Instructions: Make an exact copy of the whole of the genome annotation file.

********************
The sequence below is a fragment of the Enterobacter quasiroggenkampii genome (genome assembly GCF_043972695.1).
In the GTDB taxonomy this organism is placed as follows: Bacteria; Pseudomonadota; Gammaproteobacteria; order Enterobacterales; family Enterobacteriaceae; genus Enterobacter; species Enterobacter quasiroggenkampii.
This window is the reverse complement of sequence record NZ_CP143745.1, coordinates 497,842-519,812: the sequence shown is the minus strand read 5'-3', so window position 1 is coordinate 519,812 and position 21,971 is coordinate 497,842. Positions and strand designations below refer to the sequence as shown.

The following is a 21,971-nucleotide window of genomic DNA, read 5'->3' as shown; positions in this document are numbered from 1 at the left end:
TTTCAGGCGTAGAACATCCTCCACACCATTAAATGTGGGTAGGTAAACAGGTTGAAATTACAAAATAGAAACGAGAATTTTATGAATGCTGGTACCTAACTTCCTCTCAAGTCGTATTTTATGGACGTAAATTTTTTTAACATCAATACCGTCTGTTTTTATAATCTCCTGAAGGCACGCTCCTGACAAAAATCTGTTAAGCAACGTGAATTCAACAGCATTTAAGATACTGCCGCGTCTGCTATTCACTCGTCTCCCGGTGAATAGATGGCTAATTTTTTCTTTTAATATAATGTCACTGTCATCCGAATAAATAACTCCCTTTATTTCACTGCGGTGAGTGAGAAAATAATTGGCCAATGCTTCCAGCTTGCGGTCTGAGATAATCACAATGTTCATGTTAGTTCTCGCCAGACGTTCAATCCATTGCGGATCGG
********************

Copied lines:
The sequence below is a fragment of the Enterobacter quasiroggenkampii genome (genome assembly GCF_043972695.1).
In the GTDB taxonomy this organism is placed as follows: Bacteria; Pseudomonadota; Gammaproteobacteria; order Enterobacterales; family Enterobacteriaceae; genus Enterobacter; species Enterobacter quasiroggenkampii.
This window is the reverse complement of sequence record NZ_CP143745.1, coordinates 497,842-519,812: the sequence shown is the minus strand read 5'-3', so window position 1 is coordinate 519,812 and position 21,971 is coordinate 497,842. Positions and strand designations below refer to the sequence as shown.

The following is a 21,971-nucleotide window of genomic DNA, read 5'->3' as shown; positions in this document are numbered from 1 at the left end:
TTTCAGGCGTAGAACATCCTCCACACCATTAAATGTGGGTAGGTAAACAGGTTGAAATTACAAAATAGAAACGAGAATTTTATGAATGCTGGTACCTAACTTCCTCTCAAGTCGTATTTTATGGACGTAAATTTTTTTAACATCAATACCGTCTGTTTTTATAATCTCCTGAAGGCACGCTCCTGACAAAAATCTGTTAAGCAACGTGAATTCAACAGCATTTAAGATACTGCCGCGTCTGCTATTCACTCGTCTCCCGGTGAATAGATGGCTAATTTTTTCTTTTAATATAATGTCACTGTCATCCGAATAAATAACTCCCTTTATTTCACTGCGGTGAGTGAGAAAATAATTGGCCAATGCTTCCAGCTTGCGGTCTGAGATAATCACAATGTTCATGTTAGTTCTCGCCAGACGTTCAATCCATTGCGGATCGG